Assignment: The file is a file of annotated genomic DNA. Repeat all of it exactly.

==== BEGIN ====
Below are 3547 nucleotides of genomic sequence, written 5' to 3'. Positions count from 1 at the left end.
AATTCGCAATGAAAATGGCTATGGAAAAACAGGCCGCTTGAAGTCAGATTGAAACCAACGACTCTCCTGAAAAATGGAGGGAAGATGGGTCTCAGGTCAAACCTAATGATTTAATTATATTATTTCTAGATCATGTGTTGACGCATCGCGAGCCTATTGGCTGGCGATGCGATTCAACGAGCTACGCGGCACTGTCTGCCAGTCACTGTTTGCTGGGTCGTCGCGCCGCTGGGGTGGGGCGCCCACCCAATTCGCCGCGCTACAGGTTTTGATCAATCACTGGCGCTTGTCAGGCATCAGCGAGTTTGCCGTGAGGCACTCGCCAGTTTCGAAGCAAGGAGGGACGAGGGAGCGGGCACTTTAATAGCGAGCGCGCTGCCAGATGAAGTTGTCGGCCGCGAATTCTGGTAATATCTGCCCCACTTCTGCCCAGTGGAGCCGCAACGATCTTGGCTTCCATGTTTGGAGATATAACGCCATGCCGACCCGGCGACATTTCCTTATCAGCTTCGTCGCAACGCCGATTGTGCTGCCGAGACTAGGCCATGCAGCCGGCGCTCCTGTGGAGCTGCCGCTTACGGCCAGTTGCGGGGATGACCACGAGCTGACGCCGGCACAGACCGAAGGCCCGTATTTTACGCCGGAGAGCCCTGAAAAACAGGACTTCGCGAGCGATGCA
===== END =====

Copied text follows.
Below are 3547 nucleotides of genomic sequence, written 5' to 3'. Positions count from 1 at the left end.
AATTCGCAATGAAAATGGCTATGGAAAAACAGGCCGCTTGAAGTCAGATTGAAACCAACGACTCTCCTGAAAAATGGAGGGAAGATGGGTCTCAGGTCAAACCTAATGATTTAATTATATTATTTCTAGATCATGTGTTGACGCATCGCGAGCCTATTGGCTGGCGATGCGATTCAACGAGCTACGCGGCACTGTCTGCCAGTCACTGTTTGCTGGGTCGTCGCGCCGCTGGGGTGGGGCGCCCACCCAATTCGCCGCGCTACAGGTTTTGATCAATCACTGGCGCTTGTCAGGCATCAGCGAGTTTGCCGTGAGGCACTCGCCAGTTTCGAAGCAAGGAGGGACGAGGGAGCGGGCACTTTAATAGCGAGCGCGCTGCCAGATGAAGTTGTCGGCCGCGAATTCTGGTAATATCTGCCCCACTTCTGCCCAGTGGAGCCGCAACGATCTTGGCTTCCATGTTTGGAGATATAACGCCATGCCGACCCGGCGACATTTCCTTATCAGCTTCGTCGCAACGCCGATTGTGCTGCCGAGACTAGGCCATGCAGCCGGCGCTCCTGTGGAGCTGCCGCTTACGGCCAGTTGCGGGGATGACCACGAGCTGACGCCGGCACAGACCGAAGGCCCGTATTTTACGCCGGAGAGCCCTGAAAAACAGGACTTCGCGAGCGATGCA